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After introducing some vectors to the SM (in an invariant way), I get the following type of terms after EWSB:

$$\mathcal{L} = -\frac{1}{4}(\partial_\mu V_\nu - \partial_\nu V_\mu)^2 + \frac{1}{2}(\partial_\mu h)^2 -\frac{1}{2}m_h^2h^2 - \frac{1}{2}m_V^2V^2 + ah\partial_\mu V^\mu,$$

where $V_\mu$ is a just a massive vector field, $h$ is the usual Higgs field, and $a$ is an unknown real constant.

I do not know how to deal with the term proportional to $a$ (the last term). The Feynman rule for that term gives me something which change the identity of either the vector field and the Higgs field.

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Are you sure about the form of the last term? I'll show you a way to treat (almost) such terms in higgs mechanism.

A good way to describe a massive vector field is to use the respective massless one and afterwards exploit the Higgs mechanism. The initial Lagrangian density will be of the form:

$$L=-\frac{1}{4}F^{\mu\nu}F_{\mu\nu}+(D_\mu\Phi)^\dagger(D^{\mu}\Phi)-V(\Phi,\Phi^\dagger)$$

with $$V(\Phi,\Phi^\dagger)=\mu^2(\Phi\Phi^\dagger)+\lambda(\Phi\Phi^\dagger)^2$$

where $$\Phi=\begin{pmatrix} h\\ \phi \end{pmatrix}$$ and $$F_{\mu\nu}=\partial_\mu A_{\nu}-\partial_\nu A_{\mu}$$

The $\mu^2$ here is not the mass term, since it must be negative so that the $\Phi_0=\begin{pmatrix} \upsilon /\sqrt{2}\\ 0 \end{pmatrix}$ point will be stable to make a perturbation around it.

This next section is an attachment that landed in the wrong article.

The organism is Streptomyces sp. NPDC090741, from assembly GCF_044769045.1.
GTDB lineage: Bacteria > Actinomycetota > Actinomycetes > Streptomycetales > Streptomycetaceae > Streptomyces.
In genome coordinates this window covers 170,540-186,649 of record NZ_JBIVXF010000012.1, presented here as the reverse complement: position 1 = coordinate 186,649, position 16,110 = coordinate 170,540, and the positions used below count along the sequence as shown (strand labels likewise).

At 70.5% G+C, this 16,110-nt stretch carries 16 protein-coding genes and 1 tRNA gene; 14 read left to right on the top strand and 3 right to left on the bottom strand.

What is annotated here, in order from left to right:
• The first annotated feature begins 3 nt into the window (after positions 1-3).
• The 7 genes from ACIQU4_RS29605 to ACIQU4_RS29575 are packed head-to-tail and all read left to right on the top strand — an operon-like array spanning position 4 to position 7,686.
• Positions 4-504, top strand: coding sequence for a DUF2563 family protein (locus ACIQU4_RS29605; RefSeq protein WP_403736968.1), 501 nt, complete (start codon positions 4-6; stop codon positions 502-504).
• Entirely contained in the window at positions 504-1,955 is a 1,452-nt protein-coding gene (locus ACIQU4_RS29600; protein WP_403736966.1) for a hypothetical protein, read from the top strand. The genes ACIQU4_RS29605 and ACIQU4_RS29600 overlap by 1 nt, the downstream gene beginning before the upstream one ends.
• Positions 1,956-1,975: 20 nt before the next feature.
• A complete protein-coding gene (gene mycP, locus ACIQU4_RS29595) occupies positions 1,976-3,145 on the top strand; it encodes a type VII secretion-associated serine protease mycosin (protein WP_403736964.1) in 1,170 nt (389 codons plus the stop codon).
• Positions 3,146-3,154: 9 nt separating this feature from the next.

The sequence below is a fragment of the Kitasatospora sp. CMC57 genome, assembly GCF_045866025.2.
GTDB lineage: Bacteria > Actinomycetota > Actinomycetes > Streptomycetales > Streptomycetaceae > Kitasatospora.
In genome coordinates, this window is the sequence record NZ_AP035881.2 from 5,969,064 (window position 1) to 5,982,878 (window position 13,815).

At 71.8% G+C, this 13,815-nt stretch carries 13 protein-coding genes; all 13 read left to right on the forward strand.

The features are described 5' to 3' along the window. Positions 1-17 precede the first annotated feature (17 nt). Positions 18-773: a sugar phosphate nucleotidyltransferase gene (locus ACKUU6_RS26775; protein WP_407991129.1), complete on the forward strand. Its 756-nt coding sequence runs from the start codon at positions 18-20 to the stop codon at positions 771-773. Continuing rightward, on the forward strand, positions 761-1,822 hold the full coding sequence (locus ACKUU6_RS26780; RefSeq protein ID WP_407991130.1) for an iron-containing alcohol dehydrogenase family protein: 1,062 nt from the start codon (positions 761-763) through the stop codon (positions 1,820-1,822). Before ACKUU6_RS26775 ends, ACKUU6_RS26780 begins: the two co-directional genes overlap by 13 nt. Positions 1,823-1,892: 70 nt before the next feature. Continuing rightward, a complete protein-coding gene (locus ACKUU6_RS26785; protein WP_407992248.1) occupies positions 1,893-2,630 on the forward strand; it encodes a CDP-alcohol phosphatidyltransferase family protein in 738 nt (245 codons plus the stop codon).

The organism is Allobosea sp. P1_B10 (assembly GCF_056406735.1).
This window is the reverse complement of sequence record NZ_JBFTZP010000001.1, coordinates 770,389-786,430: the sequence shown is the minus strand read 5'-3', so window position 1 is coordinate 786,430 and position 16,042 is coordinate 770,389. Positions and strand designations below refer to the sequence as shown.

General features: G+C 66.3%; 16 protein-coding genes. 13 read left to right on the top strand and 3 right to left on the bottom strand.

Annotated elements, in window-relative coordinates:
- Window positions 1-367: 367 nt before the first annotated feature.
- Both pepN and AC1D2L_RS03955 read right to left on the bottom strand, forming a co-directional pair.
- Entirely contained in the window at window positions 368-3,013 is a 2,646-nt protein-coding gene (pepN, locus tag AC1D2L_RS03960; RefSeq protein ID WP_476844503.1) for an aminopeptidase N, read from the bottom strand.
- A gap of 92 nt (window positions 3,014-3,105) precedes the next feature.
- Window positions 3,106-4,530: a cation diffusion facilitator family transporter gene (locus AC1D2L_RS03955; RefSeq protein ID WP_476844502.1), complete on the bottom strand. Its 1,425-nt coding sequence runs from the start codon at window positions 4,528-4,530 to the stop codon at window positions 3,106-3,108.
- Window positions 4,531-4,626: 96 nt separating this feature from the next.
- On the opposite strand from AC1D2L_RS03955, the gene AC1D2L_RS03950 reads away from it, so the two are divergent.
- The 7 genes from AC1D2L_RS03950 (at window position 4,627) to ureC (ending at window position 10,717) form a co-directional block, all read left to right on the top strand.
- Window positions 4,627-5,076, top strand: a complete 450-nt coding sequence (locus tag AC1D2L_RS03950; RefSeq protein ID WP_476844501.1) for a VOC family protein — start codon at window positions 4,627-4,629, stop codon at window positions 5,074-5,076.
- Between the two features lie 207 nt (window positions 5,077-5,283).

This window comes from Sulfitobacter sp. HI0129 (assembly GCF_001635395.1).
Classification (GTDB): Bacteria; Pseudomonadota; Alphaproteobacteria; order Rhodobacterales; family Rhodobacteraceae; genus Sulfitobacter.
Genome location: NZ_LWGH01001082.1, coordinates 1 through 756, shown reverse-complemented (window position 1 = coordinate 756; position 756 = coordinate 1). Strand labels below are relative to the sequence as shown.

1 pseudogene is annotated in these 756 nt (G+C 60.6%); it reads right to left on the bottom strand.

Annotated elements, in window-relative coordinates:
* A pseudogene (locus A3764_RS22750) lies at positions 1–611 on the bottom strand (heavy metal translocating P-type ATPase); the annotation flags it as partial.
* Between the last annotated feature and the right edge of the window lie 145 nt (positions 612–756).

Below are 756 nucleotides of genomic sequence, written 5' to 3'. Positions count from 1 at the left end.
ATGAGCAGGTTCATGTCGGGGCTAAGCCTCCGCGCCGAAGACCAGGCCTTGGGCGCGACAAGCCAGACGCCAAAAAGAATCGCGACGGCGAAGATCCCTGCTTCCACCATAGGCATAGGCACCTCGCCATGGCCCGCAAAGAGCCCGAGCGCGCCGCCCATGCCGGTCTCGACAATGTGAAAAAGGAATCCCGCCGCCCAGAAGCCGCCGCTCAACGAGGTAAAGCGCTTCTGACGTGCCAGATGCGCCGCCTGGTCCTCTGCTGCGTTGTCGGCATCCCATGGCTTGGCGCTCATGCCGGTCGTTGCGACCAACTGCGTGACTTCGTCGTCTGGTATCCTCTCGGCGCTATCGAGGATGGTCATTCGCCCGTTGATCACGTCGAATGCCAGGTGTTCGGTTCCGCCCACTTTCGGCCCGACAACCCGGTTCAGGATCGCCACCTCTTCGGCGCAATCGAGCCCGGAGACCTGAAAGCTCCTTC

It's easy to observe that this Lagrangian is invariant under the gauge tranformation:

$$A_\mu \rightarrow A'_\mu=A_\mu+\frac{1}{q}\partial_\mu \theta(x)$$

From the first two terms of $L$ you will get the kinetic terms of $h$ and $\phi$, the mass term of $A_{\mu}$ and your "weirdo" term $+$ interactions.

In fact the "weirdo" term should not exist. It tells you that a scalar field becomes a vector field.. out of nothing! Of course, such a process has never been observed experimentally. So, you must find a way to get rid of this. Recalling the gauge freedom that you've already had, you can choose:

$$\theta(x)=\frac{\phi(x)}{\upsilon} \Rightarrow \frac{1}{2}(\partial_{\mu}\phi)^2+\frac{1}{2}q^2\upsilon^2A_\mu^2=\frac{1}{2}q^2\upsilon^2 A'^{2}_{\mu} -q\upsilon A_{\mu} \partial^{\mu} \phi$$

You see that you get again your "weirdo" but this time with opposite sign, so that they will get canceled and you'll have one worry less!

Note: After this process you realise that $\phi$ is a massless degree of freedom, which vanishes after the gauge fixing. For more info check the Goldstone's theorem.

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